Different Categories of Company Permits

The location of your gig company determines whether you need a municipal, state, or federal license for your business. To legally do business inside a certain nation or municipality, a local business license is normally required.

For remote jobs held by consultants and freelancers, the application process is frequently less competitive. A simple Home Occupation Permit may suffice in certain cases. You can run a business out of your home as long as you adhere to a few basic rules: you can’t have any staff members residing with you, only a certain number of visitors can stop by each day, and there shouldn’t be too much advertising in the windows.

However, those who want to run a business from their house will have to get permission for everything from zoning and land use to construction and fire safety to health and sanitation to advertising and noise control.

There are a wide variety of state licenses available. You must have a valid business license from your state of operation before you can legally do business there. There are a variety of other permits and registrations at the state level that you may need.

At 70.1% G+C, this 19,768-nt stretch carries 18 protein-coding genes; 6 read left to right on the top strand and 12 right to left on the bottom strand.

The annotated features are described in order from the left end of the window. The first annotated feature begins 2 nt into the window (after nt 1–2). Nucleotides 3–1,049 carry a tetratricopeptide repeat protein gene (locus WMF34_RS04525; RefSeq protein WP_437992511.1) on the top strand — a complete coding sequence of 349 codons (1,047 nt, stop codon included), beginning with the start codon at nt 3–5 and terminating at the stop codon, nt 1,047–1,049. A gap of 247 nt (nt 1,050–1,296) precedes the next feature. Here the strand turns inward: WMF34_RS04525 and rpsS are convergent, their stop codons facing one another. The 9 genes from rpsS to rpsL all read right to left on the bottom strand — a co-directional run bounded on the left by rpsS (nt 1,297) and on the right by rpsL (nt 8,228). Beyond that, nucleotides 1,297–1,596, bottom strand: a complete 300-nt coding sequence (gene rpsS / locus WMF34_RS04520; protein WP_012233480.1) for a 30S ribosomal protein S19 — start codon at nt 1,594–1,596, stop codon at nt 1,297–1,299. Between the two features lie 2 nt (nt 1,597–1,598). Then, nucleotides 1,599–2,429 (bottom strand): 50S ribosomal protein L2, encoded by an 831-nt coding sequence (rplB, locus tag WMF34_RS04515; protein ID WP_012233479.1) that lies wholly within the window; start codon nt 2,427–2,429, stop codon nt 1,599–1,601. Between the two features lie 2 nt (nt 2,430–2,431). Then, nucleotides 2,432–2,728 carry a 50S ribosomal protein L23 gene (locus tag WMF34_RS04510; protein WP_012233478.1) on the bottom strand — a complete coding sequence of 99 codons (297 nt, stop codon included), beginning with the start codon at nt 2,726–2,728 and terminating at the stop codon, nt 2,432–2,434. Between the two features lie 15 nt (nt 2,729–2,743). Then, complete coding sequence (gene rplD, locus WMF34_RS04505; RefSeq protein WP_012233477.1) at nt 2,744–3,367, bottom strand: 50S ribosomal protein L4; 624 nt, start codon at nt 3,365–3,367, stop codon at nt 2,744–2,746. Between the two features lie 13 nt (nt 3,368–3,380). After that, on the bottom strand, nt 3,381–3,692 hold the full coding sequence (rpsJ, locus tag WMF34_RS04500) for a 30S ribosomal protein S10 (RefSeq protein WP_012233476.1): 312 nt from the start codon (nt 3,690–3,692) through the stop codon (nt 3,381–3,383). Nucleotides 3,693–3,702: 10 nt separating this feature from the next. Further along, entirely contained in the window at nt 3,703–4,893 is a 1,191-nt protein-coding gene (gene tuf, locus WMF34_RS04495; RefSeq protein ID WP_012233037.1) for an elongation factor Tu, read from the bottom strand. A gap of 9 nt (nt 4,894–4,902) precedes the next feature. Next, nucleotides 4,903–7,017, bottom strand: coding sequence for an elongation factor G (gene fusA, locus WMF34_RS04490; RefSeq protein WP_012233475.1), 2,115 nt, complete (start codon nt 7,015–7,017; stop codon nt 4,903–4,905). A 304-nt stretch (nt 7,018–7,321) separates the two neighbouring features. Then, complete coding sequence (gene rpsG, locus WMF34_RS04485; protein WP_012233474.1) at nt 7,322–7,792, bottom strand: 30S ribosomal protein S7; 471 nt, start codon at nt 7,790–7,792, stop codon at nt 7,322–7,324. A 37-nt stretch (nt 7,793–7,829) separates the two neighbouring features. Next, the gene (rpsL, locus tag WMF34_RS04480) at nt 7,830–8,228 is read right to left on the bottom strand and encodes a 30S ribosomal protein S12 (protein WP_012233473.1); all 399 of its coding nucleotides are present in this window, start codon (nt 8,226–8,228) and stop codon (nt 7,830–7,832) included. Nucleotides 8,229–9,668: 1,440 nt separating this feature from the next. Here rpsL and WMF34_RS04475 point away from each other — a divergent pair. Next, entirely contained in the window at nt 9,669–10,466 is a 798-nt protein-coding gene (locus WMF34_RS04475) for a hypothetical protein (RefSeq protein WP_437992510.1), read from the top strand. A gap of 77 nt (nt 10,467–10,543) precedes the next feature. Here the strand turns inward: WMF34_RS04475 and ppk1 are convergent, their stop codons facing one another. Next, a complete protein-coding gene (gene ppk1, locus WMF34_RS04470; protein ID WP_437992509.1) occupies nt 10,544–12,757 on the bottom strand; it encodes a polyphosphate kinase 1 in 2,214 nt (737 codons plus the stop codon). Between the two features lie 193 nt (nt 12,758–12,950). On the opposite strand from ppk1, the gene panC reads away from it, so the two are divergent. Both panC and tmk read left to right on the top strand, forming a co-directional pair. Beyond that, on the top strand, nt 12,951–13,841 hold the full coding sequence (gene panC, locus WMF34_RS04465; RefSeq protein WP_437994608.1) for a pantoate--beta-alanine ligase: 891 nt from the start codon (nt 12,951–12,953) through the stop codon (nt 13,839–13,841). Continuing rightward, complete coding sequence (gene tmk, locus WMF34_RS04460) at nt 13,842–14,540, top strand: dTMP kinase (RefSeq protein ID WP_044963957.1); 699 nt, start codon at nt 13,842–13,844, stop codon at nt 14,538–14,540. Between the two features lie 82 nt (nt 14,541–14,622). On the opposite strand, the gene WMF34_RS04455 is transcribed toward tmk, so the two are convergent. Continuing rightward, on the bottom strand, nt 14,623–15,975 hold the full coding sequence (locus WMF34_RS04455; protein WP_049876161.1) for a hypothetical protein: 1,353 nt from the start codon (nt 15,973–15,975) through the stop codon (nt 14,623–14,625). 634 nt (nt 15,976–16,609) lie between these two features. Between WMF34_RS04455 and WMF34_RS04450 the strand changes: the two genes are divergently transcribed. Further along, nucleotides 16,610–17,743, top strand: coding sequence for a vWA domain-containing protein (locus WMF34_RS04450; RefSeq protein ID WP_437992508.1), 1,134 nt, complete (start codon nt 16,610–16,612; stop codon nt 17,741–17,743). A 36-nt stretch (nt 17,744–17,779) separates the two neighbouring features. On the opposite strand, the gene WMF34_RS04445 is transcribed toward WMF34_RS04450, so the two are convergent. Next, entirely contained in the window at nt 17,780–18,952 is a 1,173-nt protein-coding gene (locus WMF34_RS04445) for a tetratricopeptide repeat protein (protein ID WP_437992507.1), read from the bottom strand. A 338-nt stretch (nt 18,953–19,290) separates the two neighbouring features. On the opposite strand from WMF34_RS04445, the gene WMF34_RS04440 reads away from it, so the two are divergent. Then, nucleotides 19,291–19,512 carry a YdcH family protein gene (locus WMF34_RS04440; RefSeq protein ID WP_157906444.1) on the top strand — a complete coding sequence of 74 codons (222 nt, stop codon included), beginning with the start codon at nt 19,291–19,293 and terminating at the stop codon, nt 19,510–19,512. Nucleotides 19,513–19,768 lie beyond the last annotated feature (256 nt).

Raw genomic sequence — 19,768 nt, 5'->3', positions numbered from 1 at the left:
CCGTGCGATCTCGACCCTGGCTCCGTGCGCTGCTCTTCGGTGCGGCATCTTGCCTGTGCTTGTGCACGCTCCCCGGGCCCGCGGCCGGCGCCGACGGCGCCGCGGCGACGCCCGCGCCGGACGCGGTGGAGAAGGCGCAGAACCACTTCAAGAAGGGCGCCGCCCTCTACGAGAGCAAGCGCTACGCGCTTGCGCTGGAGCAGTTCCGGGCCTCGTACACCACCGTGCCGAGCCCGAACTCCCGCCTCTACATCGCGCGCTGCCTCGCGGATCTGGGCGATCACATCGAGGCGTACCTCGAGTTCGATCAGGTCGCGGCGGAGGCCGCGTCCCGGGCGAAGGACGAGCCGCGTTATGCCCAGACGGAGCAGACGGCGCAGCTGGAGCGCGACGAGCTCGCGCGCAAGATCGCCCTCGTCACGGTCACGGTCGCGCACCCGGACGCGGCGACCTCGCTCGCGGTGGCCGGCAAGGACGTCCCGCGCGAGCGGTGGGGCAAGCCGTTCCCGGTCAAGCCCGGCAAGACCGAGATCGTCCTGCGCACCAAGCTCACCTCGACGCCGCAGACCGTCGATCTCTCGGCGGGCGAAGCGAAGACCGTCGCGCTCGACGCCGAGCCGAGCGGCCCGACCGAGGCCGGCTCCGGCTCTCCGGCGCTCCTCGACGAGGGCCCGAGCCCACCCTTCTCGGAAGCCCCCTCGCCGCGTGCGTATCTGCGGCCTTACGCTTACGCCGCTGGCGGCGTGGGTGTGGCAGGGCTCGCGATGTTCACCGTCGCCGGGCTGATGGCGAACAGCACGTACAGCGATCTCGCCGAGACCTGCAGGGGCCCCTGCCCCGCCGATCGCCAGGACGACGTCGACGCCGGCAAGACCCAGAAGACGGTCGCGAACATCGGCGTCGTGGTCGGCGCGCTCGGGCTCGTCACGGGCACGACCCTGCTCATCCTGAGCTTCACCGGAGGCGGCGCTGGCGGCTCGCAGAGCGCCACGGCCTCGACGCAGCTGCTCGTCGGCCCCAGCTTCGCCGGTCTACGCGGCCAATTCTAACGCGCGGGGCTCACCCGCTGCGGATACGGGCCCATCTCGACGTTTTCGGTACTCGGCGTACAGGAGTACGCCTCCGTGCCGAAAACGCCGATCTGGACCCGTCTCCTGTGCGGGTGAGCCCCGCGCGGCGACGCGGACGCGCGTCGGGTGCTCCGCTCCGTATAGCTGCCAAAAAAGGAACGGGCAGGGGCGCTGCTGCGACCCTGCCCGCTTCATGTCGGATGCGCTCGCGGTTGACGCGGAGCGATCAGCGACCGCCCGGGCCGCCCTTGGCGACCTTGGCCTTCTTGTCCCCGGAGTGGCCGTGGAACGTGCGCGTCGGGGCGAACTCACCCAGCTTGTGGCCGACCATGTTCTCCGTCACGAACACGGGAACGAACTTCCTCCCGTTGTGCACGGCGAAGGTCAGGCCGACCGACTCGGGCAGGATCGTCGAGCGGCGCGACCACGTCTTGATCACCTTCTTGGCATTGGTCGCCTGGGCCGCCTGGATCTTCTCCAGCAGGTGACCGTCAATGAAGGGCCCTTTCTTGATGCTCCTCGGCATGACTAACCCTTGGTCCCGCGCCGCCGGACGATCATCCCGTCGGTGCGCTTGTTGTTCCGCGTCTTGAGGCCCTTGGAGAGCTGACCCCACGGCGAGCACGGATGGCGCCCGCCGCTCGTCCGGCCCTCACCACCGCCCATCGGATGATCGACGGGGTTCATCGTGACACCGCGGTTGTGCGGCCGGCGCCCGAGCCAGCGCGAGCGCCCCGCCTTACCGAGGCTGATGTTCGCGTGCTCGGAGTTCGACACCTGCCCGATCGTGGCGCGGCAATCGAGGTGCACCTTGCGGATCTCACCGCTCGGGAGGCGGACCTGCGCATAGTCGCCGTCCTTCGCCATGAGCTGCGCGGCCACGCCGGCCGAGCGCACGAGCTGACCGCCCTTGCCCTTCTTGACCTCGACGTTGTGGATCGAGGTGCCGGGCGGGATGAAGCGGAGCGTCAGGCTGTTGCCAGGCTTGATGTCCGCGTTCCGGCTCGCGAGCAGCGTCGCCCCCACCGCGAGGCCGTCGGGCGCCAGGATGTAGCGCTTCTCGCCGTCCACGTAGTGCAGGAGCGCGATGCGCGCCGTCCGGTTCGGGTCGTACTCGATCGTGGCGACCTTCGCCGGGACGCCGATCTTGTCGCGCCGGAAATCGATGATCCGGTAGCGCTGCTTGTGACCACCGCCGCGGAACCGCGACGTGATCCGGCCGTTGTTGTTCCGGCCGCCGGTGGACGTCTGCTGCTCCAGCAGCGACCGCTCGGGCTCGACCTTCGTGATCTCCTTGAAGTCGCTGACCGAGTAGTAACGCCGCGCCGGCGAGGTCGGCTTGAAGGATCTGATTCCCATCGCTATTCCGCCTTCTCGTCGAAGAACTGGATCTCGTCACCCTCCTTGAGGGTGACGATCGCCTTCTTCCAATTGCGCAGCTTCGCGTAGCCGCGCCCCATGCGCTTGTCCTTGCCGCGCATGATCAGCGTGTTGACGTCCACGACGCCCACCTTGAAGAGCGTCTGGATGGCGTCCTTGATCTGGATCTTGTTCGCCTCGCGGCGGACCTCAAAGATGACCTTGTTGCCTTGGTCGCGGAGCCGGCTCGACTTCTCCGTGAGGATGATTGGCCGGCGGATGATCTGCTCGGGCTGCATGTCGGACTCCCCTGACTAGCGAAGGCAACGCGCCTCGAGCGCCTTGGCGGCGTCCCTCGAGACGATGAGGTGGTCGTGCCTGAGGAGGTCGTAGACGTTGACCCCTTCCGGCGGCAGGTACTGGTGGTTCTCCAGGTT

To do business legally in the United States, you must have the appropriate federal license. The USDA must provide its stamp of approval before importing animal or plant items, for example. The media industry would submit an application to the FCC.

Applying for a License

You need to be a legitimate company before you can apply for a license or permission. The first step is to reserve a name for your company via the appropriate government agency. Each of the four following methods for registering a gig company name serves a unique function. You may apply for as many or as few of the following that fit your business’s expansion plans best:

  1. An entity name provides legal protection on a state level.
  2. A federal trademark protects your brand on a national scale.
  3. Using a “Doing Business As” (DBA) designation allows you to do business under a name other than your own or the name of your legally recognized company, but does not provide any further legal protection. This is the most typical method of name registration for one-person businesses.
  4. Having a unique domain name for your company’s website is essential.